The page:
An ad for a handyman offends the goo-goos

December 10, 1993|By MIKE ROYKO

This is a goo-goo alert.

For those who don't know what a goo-goo is, I'll explain.

Among Chicago politicians, an incurable do-gooder or reformer is known as a goo-goo. It is not a term of endearment.

I happen to like some goo-goos. There have even been times when I've been accused of being one. We all have our off days.

But some goo-goos who are so relentless in their pursuit of

goo-gooism that they become a public menace. When that happens, a goo-goo alert should be issued, which is what I'm now doing.

We'll begin at the beginning.

Beverly Schnell is a middle-aged divorced woman who lives alone in a nice old house in Hartford, which is near Milwaukee.

The house needs work. And it has a vacant apartment on the second floor.

So Ms. Schnell decided to try to rent the apartment to someone who could do repairs. In exchange for the work, she would cut the rent.

She placed an ad in a local paper that said: "Apartment for rent, 1 bedroom, electric included, mature Christian handyman."

Then she placed another ad that said: "For rent. 1-bedroom upper flat. Appliances & electric paid. Looking for mature handyman or couple."

Do you see anything wrong with those ads? If you say no, you are not a true goo-goo.

It happens that some genuine goo-goos spotted the ads. They are with the Metropolitan Milwaukee Fair Housing Council.

They look through classified ads, trying to find discriminatory rental or sale ads.

And when they spotted Ms. Schnell's ads, they said, "aha,

gotcha," or whatever goo-goos say when they are pouncing on injustice.

Then they ran to a state goo-goo agency and tattled on Ms. Schnell.

For what, you ask? A typical non-goo-goo question.

For starters, sex discrimination. That's because she used the term "handyman." Get it? HandyMAN.

And religious discrimination because in one of the ads she said "mature Christian handyman."

So Ms. Schnell found herself formally accused by the state of violating Wisconsin's fair housing law.

The goo-goo ad-snoops called her up and offered her a deal. They would drop the case. But it would cost her $500 for their lawyer's fees and $50 for their effort.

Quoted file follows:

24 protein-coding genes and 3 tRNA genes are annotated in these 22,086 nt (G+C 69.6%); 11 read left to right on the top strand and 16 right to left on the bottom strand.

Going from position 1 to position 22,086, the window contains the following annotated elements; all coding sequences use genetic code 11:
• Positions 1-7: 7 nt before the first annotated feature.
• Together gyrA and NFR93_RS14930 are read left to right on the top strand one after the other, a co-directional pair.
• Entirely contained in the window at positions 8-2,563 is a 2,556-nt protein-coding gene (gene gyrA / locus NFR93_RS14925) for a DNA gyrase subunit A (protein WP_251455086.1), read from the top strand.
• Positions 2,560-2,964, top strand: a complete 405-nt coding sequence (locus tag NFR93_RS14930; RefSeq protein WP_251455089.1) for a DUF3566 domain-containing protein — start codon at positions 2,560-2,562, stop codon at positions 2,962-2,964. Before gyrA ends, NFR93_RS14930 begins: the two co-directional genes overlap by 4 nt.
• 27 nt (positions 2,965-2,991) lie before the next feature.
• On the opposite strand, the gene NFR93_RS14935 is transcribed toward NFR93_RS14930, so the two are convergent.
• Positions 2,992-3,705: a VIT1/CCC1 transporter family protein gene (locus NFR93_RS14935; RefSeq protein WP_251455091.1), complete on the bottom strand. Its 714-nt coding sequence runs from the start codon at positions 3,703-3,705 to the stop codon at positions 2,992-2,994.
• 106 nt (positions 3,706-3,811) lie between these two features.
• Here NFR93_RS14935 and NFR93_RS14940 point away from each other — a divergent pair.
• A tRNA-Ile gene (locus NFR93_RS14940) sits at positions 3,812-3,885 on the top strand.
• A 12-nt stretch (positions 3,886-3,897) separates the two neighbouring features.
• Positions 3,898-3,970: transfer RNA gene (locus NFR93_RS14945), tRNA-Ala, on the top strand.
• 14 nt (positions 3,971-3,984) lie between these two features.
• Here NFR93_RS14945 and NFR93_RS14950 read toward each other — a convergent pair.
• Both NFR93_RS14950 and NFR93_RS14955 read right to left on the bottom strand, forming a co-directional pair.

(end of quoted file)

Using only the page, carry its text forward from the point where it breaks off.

Ms. Schnell was indignant. She said that all she meant by the ads was that she wanted to rent to some reliable old geezer who could pound a nail. And she didn't think that was a crime that required her to pay some lawyer a fast $500.

Now she knows better. You don't mess with the goo-goos.

The case went through the courts.

She was found guilty, and now she is stuck with about $8,000 in legal fees, court costs and other nonsense.

Her lawyer, Tom McClure, says: "This case is an absurdity. The Fair Housing Council, they comb the papers looking for cases they can call discrimination. Then they call up and say: 'We've located your ad in the Rinky Dink Gazette. It's discriminatory, and we are letting you know it's discriminatory. If you pay $50 for our staff time and $500 for our attorney, we won't prosecute.' I'd call that a shakedown.

"The problem is, there is a fair housing law stating vaguely that a person holding rental property cannot discriminate. But what does the term discriminate mean? . . . Looking for a Christian handyman is discriminatory?

"Ironically, we all agree she is innocent. Lawyers on both sides agree, or stipulate, that she did not intend to discriminate. That she is, in fact, innocent. But because the local fair housing special interest group believes the law still applies, they prosecuted her anyway.

"Her religious beliefs are sincere. She was looking for someone to share her home. She felt this was an extension of her Christian ministry. But she would have taken a good person of any religion. She wanted someone of good values. What she meant in that ad was that she was looking for a quiet, stable type. An old fogy."

But an attorney for the goo-goo organization differs. She said: "What she could have said was, 'A good carpenter with traditional family values.' Then we wouldn't have bothered her. "

Fine? Sounds to me like it would discriminate against mediocre carpenters. Besides, she didn't say she wanted a carpenter. She said "handyman." If she said carpenter, she might have had union problems.

As for "traditional family values," what does that mean? Our two major political parties couldn't agree on what traditional family values are in the last presidential campaign. That phrase could bring cries of outrage from gays, couples who don't believe in marriage, or some loners who have no families.

The case isn't over yet. Now that she's in for $8,000-plus, Ms. Schnell hasn't much choice but to appeal. So it is onward and upward through the court system.

And she still hasn't found someone to pound in a few nails.

Baltimore Sun Articles
|
|
|
Please note the green-lined linked article text has been applied commercially without any involvement from our newsroom editors, reporters or any other editorial staff.